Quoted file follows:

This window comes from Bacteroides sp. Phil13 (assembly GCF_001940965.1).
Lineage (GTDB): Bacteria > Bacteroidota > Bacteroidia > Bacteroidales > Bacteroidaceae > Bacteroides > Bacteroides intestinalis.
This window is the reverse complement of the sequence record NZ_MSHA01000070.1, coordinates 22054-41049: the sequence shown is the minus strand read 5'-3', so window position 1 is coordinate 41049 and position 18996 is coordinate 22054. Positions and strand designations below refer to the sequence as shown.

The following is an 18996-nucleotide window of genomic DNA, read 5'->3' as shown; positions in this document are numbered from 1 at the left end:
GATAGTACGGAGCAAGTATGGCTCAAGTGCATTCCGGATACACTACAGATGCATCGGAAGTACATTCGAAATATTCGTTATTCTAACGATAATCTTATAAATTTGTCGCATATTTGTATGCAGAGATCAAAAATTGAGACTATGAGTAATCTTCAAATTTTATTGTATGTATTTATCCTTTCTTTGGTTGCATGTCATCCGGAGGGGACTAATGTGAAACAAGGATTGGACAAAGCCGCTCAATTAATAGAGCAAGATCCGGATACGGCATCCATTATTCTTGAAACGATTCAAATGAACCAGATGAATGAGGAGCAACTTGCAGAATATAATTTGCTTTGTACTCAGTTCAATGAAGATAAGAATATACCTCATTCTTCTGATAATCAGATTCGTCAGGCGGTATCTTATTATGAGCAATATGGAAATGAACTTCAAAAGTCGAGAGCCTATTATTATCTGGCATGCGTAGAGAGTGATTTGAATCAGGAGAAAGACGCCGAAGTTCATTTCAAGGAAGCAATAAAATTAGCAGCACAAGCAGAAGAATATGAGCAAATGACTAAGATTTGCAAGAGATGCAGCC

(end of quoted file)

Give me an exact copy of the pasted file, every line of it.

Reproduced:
This window comes from Bacteroides sp. Phil13 (assembly GCF_001940965.1).
Lineage (GTDB): Bacteria > Bacteroidota > Bacteroidia > Bacteroidales > Bacteroidaceae > Bacteroides > Bacteroides intestinalis.
This window is the reverse complement of the sequence record NZ_MSHA01000070.1, coordinates 22054-41049: the sequence shown is the minus strand read 5'-3', so window position 1 is coordinate 41049 and position 18996 is coordinate 22054. Positions and strand designations below refer to the sequence as shown.

The following is an 18996-nucleotide window of genomic DNA, read 5'->3' as shown; positions in this document are numbered from 1 at the left end:
GATAGTACGGAGCAAGTATGGCTCAAGTGCATTCCGGATACACTACAGATGCATCGGAAGTACATTCGAAATATTCGTTATTCTAACGATAATCTTATAAATTTGTCGCATATTTGTATGCAGAGATCAAAAATTGAGACTATGAGTAATCTTCAAATTTTATTGTATGTATTTATCCTTTCTTTGGTTGCATGTCATCCGGAGGGGACTAATGTGAAACAAGGATTGGACAAAGCCGCTCAATTAATAGAGCAAGATCCGGATACGGCATCCATTATTCTTGAAACGATTCAAATGAACCAGATGAATGAGGAGCAACTTGCAGAATATAATTTGCTTTGTACTCAGTTCAATGAAGATAAGAATATACCTCATTCTTCTGATAATCAGATTCGTCAGGCGGTATCTTATTATGAGCAATATGGAAATGAACTTCAAAAGTCGAGAGCCTATTATTATCTGGCATGCGTAGAGAGTGATTTGAATCAGGAGAAAGACGCCGAAGTTCATTTCAAGGAAGCAATAAAATTAGCAGCACAAGCAGAAGAATATGAGCAAATGACTAAGATTTGCAAGAGATGCAGCC